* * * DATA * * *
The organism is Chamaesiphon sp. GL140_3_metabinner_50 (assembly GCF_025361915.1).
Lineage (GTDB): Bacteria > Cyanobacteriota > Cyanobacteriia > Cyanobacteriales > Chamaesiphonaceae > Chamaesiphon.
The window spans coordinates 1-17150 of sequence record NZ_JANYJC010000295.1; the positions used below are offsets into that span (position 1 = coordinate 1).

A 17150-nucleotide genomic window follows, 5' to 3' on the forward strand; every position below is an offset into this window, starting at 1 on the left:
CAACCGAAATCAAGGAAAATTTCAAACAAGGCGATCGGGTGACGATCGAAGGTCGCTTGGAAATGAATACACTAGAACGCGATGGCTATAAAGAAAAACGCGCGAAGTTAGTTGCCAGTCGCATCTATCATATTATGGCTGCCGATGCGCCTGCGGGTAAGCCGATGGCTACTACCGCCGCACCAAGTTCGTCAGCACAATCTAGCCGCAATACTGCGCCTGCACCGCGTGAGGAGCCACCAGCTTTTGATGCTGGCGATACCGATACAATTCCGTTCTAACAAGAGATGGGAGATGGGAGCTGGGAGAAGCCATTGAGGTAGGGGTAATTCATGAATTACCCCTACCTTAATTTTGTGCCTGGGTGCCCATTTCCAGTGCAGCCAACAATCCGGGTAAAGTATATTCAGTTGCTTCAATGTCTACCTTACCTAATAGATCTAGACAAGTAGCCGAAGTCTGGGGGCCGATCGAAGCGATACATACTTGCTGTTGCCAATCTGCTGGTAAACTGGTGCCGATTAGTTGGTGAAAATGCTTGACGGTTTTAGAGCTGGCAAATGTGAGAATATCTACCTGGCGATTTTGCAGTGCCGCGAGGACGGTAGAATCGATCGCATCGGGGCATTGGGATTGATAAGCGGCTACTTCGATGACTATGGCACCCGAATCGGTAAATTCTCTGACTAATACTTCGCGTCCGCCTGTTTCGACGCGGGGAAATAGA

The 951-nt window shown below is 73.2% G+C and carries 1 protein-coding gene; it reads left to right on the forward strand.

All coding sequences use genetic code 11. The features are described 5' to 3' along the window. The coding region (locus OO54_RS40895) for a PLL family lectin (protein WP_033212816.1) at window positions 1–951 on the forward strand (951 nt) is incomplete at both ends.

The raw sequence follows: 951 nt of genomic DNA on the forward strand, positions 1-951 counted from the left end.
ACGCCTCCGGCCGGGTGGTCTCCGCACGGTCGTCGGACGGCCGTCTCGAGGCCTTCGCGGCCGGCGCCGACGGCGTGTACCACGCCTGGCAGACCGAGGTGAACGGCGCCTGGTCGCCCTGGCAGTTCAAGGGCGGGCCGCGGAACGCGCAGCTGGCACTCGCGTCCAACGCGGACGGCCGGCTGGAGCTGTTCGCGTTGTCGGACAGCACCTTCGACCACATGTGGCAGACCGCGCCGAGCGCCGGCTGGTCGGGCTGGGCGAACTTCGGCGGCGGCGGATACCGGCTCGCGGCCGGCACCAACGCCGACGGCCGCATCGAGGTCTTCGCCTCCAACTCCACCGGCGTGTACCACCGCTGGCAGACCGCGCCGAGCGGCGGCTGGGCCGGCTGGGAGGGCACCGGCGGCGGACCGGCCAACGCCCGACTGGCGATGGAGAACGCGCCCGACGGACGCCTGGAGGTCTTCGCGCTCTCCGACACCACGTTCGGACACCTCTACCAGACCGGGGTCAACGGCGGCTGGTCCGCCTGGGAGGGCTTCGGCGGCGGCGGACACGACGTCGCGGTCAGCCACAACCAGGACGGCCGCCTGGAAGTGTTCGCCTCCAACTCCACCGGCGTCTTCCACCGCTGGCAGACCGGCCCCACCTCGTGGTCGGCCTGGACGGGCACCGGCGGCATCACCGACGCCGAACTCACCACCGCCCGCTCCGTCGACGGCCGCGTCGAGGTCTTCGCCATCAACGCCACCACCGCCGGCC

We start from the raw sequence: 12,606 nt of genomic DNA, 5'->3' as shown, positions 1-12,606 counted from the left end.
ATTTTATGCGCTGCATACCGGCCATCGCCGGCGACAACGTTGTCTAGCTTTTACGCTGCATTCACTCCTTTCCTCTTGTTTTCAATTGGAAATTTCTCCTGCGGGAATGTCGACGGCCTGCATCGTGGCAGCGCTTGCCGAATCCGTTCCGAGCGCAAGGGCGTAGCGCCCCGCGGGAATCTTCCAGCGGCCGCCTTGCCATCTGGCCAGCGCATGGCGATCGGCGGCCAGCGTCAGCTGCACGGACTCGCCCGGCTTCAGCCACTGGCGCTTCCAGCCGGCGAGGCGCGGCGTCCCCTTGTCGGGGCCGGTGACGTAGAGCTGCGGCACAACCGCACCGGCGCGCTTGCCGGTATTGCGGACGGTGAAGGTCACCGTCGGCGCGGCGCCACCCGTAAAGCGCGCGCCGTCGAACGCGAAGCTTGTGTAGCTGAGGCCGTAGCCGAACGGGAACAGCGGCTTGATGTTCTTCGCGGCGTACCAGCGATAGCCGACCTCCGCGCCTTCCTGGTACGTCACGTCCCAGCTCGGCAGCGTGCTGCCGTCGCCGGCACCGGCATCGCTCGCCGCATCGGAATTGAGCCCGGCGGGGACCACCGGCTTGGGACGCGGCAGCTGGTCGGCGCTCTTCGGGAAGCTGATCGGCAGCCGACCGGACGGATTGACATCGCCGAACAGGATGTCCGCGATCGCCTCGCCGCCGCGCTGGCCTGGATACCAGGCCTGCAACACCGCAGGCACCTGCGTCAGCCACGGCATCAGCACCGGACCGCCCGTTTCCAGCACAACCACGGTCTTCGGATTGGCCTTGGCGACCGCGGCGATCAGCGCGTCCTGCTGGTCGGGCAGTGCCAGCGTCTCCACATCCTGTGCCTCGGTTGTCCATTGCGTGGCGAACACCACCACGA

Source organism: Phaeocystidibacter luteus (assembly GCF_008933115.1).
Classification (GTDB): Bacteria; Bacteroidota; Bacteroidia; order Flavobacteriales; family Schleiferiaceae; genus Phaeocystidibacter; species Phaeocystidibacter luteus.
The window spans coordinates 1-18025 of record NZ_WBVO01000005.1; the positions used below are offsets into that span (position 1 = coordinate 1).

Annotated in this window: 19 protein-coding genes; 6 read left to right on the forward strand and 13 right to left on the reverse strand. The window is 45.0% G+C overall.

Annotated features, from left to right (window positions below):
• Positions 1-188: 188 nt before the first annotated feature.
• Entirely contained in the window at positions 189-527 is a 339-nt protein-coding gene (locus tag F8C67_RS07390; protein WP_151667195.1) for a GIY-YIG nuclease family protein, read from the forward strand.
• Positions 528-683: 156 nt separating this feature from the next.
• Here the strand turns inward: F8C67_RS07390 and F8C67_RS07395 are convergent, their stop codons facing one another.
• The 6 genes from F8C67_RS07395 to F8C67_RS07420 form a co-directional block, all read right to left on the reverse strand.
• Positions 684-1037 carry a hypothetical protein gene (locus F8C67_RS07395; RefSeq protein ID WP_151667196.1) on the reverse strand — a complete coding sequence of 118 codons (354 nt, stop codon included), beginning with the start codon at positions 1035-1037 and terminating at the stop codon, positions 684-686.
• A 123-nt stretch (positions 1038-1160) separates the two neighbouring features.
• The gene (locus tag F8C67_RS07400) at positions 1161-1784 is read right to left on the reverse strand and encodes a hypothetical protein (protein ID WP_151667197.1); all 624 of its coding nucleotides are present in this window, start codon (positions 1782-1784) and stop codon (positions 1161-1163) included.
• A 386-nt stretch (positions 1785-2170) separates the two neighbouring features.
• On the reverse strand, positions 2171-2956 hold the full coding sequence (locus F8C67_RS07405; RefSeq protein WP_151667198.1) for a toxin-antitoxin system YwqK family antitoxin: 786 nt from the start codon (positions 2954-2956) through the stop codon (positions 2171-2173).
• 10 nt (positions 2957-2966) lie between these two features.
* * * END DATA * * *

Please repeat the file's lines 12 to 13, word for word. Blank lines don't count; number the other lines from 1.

Source organism: Phaeocystidibacter luteus (assembly GCF_008933115.1).
Classification (GTDB): Bacteria; Bacteroidota; Bacteroidia; order Flavobacteriales; family Schleiferiaceae; genus Phaeocystidibacter; species Phaeocystidibacter luteus.